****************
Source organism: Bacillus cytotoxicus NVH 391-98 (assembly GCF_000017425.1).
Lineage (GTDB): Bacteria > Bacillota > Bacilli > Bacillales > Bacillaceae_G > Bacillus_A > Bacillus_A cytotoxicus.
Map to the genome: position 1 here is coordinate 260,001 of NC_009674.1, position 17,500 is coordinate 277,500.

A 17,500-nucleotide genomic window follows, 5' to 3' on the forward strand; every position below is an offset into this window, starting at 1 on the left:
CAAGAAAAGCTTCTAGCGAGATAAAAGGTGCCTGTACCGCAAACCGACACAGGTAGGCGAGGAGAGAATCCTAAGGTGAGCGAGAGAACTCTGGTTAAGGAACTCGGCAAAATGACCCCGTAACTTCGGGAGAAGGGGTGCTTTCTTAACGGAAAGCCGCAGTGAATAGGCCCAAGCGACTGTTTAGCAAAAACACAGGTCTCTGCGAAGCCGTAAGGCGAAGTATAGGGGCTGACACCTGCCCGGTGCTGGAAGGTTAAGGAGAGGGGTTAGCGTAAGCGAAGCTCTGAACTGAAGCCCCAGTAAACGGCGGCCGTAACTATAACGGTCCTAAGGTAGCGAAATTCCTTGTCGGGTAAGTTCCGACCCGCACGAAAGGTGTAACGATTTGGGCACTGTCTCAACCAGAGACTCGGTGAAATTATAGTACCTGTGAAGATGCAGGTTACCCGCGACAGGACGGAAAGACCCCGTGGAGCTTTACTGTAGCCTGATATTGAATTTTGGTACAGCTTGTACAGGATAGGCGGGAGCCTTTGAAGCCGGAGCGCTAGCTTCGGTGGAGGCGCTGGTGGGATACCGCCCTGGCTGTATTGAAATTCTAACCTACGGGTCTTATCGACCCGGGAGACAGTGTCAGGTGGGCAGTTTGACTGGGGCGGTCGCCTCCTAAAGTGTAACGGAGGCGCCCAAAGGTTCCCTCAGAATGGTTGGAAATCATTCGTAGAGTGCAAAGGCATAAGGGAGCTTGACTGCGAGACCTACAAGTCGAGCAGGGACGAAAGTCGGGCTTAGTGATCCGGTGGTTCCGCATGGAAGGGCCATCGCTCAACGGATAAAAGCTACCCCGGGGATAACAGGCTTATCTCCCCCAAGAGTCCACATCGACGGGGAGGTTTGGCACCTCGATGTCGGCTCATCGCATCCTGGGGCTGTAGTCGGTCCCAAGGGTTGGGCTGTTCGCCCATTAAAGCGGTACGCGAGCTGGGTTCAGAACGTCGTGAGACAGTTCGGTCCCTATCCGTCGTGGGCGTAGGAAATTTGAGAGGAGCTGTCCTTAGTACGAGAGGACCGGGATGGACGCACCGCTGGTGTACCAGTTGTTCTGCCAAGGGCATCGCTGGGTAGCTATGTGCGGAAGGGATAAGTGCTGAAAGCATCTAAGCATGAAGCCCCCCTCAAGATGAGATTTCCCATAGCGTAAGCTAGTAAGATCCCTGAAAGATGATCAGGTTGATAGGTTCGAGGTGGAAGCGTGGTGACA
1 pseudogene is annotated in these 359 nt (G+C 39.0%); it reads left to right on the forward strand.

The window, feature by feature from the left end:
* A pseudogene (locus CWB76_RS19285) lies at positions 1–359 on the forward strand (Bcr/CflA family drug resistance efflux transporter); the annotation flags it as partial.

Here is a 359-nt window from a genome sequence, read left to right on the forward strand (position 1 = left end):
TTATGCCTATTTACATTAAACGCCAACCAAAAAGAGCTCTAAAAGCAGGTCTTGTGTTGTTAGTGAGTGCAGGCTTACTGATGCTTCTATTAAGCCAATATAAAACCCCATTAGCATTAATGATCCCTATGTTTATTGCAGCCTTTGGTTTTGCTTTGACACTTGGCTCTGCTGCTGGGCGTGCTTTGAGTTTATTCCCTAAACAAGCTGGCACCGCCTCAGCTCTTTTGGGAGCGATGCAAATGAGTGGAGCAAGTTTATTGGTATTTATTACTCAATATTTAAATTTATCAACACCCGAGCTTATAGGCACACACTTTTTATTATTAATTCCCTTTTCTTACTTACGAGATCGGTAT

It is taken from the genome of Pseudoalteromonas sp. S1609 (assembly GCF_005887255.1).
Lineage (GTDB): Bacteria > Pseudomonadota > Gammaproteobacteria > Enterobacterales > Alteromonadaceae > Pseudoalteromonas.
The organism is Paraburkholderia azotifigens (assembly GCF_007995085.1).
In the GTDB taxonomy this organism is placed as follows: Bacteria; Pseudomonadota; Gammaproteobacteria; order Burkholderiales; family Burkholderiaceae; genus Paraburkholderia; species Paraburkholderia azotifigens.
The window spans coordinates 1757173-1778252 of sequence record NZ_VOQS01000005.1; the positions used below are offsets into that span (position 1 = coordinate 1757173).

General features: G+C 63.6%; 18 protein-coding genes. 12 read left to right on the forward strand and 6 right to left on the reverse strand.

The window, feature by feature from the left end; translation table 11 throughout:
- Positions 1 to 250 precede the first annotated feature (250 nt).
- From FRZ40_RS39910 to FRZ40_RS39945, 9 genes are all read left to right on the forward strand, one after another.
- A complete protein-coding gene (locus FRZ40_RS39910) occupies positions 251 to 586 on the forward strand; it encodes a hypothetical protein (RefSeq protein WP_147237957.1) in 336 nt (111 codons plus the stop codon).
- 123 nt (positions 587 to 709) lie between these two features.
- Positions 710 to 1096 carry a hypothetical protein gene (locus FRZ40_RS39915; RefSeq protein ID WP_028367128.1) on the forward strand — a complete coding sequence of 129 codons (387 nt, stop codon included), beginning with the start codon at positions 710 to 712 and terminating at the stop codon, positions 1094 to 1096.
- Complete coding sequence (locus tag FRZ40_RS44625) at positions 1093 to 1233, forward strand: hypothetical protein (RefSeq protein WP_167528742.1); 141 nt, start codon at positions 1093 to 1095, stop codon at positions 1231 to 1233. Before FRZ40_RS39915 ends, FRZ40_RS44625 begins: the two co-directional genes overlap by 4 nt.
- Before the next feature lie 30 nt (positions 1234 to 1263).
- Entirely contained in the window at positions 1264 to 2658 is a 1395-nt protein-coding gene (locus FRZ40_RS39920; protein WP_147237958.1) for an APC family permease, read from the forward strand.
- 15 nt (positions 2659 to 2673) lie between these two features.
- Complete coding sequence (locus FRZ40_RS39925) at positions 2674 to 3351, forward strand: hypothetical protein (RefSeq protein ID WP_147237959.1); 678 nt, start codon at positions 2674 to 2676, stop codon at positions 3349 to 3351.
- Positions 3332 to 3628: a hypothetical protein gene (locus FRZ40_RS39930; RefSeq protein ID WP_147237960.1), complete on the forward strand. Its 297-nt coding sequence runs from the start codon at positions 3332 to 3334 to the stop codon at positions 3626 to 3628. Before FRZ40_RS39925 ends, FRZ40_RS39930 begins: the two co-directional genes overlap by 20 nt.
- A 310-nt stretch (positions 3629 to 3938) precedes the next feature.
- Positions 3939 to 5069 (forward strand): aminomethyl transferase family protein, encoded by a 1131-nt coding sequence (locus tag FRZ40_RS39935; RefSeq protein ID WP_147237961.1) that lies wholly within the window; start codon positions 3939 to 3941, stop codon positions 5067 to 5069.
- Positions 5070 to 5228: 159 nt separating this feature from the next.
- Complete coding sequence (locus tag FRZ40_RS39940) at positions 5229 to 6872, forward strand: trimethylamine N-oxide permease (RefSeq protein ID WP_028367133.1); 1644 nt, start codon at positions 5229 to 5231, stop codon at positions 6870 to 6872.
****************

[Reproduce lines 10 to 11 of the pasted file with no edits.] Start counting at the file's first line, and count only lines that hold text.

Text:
TTATGCCTATTTACATTAAACGCCAACCAAAAAGAGCTCTAAAAGCAGGTCTTGTGTTGTTAGTGAGTGCAGGCTTACTGATGCTTCTATTAAGCCAATATAAAACCCCATTAGCATTAATGATCCCTATGTTTATTGCAGCCTTTGGTTTTGCTTTGACACTTGGCTCTGCTGCTGGGCGTGCTTTGAGTTTATTCCCTAAACAAGCTGGCACCGCCTCAGCTCTTTTGGGAGCGATGCAAATGAGTGGAGCAAGTTTATTGGTATTTATTACTCAATATTTAAATTTATCAACACCCGAGCTTATAGGCACACACTTTTTATTATTAATTCCCTTTTCTTACTTACGAGATCGGTAT

It is taken from the genome of Pseudoalteromonas sp. S1609 (assembly GCF_005887255.1).